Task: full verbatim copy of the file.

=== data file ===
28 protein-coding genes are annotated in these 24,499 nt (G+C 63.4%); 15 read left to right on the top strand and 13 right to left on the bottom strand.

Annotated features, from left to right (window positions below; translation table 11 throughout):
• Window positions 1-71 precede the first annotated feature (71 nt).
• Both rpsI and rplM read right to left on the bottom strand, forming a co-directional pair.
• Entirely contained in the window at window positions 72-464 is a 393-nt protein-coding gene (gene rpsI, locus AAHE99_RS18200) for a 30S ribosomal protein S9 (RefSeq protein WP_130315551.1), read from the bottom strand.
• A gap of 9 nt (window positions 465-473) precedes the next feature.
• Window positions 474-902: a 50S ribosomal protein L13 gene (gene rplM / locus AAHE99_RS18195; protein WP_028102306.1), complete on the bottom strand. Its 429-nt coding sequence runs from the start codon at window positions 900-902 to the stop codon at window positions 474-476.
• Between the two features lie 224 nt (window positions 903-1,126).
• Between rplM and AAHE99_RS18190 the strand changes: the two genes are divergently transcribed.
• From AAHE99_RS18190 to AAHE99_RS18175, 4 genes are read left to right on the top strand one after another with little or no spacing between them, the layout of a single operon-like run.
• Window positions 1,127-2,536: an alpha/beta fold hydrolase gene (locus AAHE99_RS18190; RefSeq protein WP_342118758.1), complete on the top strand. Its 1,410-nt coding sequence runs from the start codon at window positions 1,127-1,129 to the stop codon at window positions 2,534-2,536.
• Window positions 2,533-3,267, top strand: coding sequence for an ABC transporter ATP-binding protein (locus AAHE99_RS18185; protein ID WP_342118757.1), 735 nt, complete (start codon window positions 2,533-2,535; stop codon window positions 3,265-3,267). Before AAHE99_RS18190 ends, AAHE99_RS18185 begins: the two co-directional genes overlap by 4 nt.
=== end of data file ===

28 protein-coding genes are annotated in these 24,499 nt (G+C 63.4%); 15 read left to right on the top strand and 13 right to left on the bottom strand.

Annotated features, from left to right (window positions below; translation table 11 throughout):
• Window positions 1-71 precede the first annotated feature (71 nt).
• Both rpsI and rplM read right to left on the bottom strand, forming a co-directional pair.
• Entirely contained in the window at window positions 72-464 is a 393-nt protein-coding gene (gene rpsI, locus AAHE99_RS18200) for a 30S ribosomal protein S9 (RefSeq protein WP_130315551.1), read from the bottom strand.
• A gap of 9 nt (window positions 465-473) precedes the next feature.
• Window positions 474-902: a 50S ribosomal protein L13 gene (gene rplM / locus AAHE99_RS18195; protein WP_028102306.1), complete on the bottom strand. Its 429-nt coding sequence runs from the start codon at window positions 900-902 to the stop codon at window positions 474-476.
• Between the two features lie 224 nt (window positions 903-1,126).
• Between rplM and AAHE99_RS18190 the strand changes: the two genes are divergently transcribed.
• From AAHE99_RS18190 to AAHE99_RS18175, 4 genes are read left to right on the top strand one after another with little or no spacing between them, the layout of a single operon-like run.
• Window positions 1,127-2,536: an alpha/beta fold hydrolase gene (locus AAHE99_RS18190; RefSeq protein WP_342118758.1), complete on the top strand. Its 1,410-nt coding sequence runs from the start codon at window positions 1,127-1,129 to the stop codon at window positions 2,534-2,536.
• Window positions 2,533-3,267, top strand: coding sequence for an ABC transporter ATP-binding protein (locus AAHE99_RS18185; protein ID WP_342118757.1), 735 nt, complete (start codon window positions 2,533-2,535; stop codon window positions 3,265-3,267). Before AAHE99_RS18190 ends, AAHE99_RS18185 begins: the two co-directional genes overlap by 4 nt.